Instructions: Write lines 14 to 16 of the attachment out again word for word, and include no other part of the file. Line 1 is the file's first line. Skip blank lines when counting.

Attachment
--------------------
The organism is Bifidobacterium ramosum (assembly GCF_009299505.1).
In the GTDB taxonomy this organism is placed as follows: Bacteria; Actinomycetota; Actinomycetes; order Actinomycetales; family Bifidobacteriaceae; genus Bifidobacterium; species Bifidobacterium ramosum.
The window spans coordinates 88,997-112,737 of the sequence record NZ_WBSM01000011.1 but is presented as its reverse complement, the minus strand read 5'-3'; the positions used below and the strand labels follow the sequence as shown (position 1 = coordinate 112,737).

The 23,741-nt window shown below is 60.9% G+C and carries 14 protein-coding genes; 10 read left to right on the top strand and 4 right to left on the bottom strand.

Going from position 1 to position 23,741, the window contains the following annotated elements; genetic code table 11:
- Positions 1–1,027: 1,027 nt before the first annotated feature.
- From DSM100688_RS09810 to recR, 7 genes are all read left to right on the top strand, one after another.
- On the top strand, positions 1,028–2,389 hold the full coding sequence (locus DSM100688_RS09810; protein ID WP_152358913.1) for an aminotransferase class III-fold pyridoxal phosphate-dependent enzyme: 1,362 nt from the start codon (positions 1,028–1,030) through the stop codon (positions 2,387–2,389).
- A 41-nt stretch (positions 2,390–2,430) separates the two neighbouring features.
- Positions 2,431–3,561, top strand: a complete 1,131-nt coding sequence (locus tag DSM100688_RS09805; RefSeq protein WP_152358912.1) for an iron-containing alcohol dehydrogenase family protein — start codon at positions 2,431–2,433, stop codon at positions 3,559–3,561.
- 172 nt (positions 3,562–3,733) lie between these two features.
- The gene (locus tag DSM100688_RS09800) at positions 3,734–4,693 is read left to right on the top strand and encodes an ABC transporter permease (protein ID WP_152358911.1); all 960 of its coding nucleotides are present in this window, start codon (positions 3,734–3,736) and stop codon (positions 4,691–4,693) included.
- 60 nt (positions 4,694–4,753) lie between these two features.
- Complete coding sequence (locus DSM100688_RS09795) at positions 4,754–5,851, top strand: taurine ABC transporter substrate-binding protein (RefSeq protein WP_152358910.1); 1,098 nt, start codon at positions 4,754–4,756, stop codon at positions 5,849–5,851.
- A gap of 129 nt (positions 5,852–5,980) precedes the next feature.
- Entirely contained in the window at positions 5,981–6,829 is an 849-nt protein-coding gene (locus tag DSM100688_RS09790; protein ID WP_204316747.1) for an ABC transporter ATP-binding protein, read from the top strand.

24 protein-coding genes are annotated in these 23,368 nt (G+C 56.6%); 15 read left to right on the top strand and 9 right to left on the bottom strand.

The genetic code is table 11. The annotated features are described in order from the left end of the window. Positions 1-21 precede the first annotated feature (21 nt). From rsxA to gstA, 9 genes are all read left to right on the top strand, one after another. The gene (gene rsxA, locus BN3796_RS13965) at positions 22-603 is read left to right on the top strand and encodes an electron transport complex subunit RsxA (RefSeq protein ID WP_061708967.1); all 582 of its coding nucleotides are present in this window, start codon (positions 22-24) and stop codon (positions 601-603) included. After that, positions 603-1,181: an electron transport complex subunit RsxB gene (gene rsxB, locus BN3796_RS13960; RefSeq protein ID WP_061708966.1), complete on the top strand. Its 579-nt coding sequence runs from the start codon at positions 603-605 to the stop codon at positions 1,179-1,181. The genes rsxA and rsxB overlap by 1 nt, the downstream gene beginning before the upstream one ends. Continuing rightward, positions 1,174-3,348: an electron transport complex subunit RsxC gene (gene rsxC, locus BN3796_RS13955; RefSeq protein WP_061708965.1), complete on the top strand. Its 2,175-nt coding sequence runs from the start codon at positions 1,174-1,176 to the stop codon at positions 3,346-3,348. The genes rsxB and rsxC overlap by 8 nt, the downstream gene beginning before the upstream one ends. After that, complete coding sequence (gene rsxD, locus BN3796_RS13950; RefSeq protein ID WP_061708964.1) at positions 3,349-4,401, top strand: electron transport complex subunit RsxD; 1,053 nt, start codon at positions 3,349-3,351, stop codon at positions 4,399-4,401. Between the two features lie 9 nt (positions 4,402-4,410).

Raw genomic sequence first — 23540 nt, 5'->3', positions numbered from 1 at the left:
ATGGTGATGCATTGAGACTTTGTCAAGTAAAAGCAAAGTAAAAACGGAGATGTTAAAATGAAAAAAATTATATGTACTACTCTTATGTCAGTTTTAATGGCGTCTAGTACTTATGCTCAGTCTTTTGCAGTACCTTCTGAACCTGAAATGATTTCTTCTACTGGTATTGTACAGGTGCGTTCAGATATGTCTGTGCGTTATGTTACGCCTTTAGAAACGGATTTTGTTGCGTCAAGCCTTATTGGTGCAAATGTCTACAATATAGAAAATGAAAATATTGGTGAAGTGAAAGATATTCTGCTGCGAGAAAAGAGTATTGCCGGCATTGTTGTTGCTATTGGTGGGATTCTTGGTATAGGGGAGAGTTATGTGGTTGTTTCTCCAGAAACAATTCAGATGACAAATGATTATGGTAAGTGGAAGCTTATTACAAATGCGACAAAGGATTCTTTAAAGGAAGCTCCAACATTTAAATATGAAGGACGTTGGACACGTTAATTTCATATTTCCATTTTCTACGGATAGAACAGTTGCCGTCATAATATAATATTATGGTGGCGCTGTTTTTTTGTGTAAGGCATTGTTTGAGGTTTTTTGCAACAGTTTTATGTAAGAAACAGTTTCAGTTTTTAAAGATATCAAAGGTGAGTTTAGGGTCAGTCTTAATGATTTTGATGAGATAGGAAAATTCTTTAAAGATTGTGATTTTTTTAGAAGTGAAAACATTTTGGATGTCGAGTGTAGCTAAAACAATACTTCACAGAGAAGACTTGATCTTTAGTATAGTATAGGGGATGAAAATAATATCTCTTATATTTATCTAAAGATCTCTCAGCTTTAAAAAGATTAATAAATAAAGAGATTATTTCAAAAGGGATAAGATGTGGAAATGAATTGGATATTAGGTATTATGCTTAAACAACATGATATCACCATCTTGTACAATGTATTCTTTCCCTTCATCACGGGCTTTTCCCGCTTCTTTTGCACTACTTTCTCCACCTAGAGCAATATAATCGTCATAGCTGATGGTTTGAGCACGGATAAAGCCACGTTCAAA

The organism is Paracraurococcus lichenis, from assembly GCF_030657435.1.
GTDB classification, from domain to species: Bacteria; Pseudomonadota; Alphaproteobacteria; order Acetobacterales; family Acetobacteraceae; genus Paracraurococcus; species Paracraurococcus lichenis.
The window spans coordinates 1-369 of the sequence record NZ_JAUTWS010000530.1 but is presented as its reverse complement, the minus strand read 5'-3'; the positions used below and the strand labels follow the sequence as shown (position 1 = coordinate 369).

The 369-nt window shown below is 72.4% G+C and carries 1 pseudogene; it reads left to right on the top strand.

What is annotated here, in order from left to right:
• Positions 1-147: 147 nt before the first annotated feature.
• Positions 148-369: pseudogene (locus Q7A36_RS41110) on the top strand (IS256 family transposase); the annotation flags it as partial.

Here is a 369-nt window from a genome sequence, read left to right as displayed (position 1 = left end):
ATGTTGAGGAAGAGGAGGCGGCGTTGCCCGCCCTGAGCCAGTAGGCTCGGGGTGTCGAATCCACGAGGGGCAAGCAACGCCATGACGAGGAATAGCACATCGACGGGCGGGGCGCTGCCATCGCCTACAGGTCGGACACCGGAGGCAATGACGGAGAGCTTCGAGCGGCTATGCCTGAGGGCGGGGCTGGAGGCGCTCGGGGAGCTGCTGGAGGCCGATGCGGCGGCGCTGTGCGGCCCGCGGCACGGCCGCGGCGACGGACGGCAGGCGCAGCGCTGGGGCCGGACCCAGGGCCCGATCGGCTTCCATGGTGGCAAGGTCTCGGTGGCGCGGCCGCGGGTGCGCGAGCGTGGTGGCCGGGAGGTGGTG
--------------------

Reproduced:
- Complete coding sequence (locus DSM100688_RS09795) at positions 4,754–5,851, top strand: taurine ABC transporter substrate-binding protein (RefSeq protein WP_152358910.1); 1,098 nt, start codon at positions 4,754–4,756, stop codon at positions 5,849–5,851.
- A gap of 129 nt (positions 5,852–5,980) precedes the next feature.
- Entirely contained in the window at positions 5,981–6,829 is an 849-nt protein-coding gene (locus tag DSM100688_RS09790; protein ID WP_204316747.1) for an ABC transporter ATP-binding protein, read from the top strand.